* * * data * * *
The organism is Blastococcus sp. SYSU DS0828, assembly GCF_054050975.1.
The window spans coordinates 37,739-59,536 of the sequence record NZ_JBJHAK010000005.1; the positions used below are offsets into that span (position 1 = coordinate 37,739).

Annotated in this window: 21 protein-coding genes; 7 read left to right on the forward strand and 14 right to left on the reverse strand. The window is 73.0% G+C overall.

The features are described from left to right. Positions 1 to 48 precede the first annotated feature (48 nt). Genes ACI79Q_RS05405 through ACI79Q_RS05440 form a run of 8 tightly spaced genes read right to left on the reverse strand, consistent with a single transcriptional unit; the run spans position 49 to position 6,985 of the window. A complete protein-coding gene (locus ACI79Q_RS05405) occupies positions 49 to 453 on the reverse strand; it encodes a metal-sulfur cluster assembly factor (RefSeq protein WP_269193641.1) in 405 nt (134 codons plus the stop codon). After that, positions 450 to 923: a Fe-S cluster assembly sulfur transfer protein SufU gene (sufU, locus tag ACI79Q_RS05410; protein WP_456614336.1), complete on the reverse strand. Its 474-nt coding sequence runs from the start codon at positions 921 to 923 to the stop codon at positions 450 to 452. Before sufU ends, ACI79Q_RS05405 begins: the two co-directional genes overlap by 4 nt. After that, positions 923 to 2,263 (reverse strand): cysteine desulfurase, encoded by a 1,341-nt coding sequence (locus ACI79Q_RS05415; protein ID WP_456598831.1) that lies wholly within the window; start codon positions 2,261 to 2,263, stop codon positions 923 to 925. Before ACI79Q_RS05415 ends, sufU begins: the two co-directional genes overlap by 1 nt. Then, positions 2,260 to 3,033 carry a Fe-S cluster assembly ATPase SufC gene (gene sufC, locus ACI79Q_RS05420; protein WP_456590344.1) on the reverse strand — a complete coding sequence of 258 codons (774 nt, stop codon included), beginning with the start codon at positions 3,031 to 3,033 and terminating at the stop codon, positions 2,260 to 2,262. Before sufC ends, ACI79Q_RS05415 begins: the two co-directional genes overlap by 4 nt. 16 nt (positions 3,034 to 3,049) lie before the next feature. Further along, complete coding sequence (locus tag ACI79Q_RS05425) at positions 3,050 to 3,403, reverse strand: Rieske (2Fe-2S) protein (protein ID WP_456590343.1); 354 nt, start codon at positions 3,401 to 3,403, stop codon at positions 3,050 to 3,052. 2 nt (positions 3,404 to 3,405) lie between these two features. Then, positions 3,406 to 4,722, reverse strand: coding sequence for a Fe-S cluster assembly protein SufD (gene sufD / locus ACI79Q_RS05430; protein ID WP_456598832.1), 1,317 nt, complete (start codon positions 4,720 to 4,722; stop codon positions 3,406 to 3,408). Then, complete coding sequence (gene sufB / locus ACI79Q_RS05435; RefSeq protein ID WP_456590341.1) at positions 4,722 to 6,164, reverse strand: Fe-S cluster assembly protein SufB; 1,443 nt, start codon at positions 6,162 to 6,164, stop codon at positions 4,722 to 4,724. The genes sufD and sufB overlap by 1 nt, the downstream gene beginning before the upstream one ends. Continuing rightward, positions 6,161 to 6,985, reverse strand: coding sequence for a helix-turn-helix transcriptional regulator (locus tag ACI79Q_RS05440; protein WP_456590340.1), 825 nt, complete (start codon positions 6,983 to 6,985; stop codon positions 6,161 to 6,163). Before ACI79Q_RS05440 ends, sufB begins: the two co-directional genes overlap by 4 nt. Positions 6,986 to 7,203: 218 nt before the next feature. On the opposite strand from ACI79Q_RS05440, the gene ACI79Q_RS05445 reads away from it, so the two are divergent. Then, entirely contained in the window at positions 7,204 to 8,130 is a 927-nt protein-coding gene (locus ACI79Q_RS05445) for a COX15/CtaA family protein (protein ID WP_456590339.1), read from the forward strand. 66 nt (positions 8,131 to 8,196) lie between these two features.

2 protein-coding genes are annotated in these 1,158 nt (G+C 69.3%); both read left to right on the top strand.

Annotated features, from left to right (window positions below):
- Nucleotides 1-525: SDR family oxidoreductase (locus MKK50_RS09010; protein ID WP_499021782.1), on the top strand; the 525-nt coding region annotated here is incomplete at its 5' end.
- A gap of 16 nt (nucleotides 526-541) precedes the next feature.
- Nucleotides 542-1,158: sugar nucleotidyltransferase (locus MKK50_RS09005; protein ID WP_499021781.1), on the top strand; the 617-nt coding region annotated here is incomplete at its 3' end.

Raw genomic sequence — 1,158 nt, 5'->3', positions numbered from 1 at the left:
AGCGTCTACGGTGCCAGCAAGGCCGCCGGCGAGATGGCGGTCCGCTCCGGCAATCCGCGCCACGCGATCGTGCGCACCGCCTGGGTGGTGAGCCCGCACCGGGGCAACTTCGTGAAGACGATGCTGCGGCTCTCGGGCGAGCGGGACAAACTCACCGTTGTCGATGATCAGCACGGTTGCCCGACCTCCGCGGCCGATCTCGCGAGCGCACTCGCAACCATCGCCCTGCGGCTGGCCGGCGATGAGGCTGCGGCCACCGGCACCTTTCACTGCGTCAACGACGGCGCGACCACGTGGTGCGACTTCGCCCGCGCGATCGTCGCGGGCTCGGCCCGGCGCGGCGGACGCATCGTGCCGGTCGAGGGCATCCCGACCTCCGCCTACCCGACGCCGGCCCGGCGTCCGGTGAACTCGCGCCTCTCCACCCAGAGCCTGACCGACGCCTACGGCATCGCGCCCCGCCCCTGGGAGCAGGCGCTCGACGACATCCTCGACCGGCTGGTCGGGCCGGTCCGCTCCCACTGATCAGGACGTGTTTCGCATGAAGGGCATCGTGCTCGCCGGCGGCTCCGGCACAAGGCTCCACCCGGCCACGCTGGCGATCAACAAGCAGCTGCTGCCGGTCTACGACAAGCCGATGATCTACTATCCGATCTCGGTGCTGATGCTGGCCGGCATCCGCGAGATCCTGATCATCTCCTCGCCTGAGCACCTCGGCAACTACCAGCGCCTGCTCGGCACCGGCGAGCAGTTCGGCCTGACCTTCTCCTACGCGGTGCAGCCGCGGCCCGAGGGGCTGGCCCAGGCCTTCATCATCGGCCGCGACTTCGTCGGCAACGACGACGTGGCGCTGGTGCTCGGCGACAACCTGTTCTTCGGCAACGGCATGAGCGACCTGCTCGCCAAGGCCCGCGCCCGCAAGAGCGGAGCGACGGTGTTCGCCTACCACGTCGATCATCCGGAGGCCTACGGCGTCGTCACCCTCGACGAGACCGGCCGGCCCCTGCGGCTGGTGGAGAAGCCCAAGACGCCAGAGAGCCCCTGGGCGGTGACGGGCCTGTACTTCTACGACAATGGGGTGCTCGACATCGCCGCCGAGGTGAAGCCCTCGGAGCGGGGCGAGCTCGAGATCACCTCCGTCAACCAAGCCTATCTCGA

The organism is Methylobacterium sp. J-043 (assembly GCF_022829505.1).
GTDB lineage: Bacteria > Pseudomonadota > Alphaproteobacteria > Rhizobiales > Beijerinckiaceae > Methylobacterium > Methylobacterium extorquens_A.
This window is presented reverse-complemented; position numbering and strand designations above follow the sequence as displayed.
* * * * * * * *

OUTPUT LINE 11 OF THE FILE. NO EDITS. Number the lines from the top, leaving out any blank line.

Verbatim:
AGCGTCTACGGTGCCAGCAAGGCCGCCGGCGAGATGGCGGTCCGCTCCGGCAATCCGCGCCACGCGATCGTGCGCACCGCCTGGGTGGTGAGCCCGCACCGGGGCAACTTCGTGAAGACGATGCTGCGGCTCTCGGGCGAGCGGGACAAACTCACCGTTGTCGATGATCAGCACGGTTGCCCGACCTCCGCGGCCGATCTCGCGAGCGCACTCGCAACCATCGCCCTGCGGCTGGCCGGCGATGAGGCTGCGGCCACCGGCACCTTTCACTGCGTCAACGACGGCGCGACCACGTGGTGCGACTTCGCCCGCGCGATCGTCGCGGGCTCGGCCCGGCGCGGCGGACGCATCGTGCCGGTCGAGGGCATCCCGACCTCCGCCTACCCGACGCCGGCCCGGCGTCCGGTGAACTCGCGCCTCTCCACCCAGAGCCTGACCGACGCCTACGGCATCGCGCCCCGCCCCTGGGAGCAGGCGCTCGACGACATCCTCGACCGGCTGGTCGGGCCGGTCCGCTCCCACTGATCAGGACGTGTTTCGCATGAAGGGCATCGTGCTCGCCGGCGGCTCCGGCACAAGGCTCCACCCGGCCACGCTGGCGATCAACAAGCAGCTGCTGCCGGTCTACGACAAGCCGATGATCTACTATCCGATCTCGGTGCTGATGCTGGCCGGCATCCGCGAGATCCTGATCATCTCCTCGCCTGAGCACCTCGGCAACTACCAGCGCCTGCTCGGCACCGGCGAGCAGTTCGGCCTGACCTTCTCCTACGCGGTGCAGCCGCGGCCCGAGGGGCTGGCCCAGGCCTTCATCATCGGCCGCGACTTCGTCGGCAACGACGACGTGGCGCTGGTGCTCGGCGACAACCTGTTCTTCGGCAACGGCATGAGCGACCTGCTCGCCAAGGCCCGCGCCCGCAAGAGCGGAGCGACGGTGTTCGCCTACCACGTCGATCATCCGGAGGCCTACGGCGTCGTCACCCTCGACGAGACCGGCCGGCCCCTGCGGCTGGTGGAGAAGCCCAAGACGCCAGAGAGCCCCTGGGCGGTGACGGGCCTGTACTTCTACGACAATGGGGTGCTCGACATCGCCGCCGAGGTGAAGCCCTCGGAGCGGGGCGAGCTCGAGATCACCTCCGTCAACCAAGCCTATCTCGA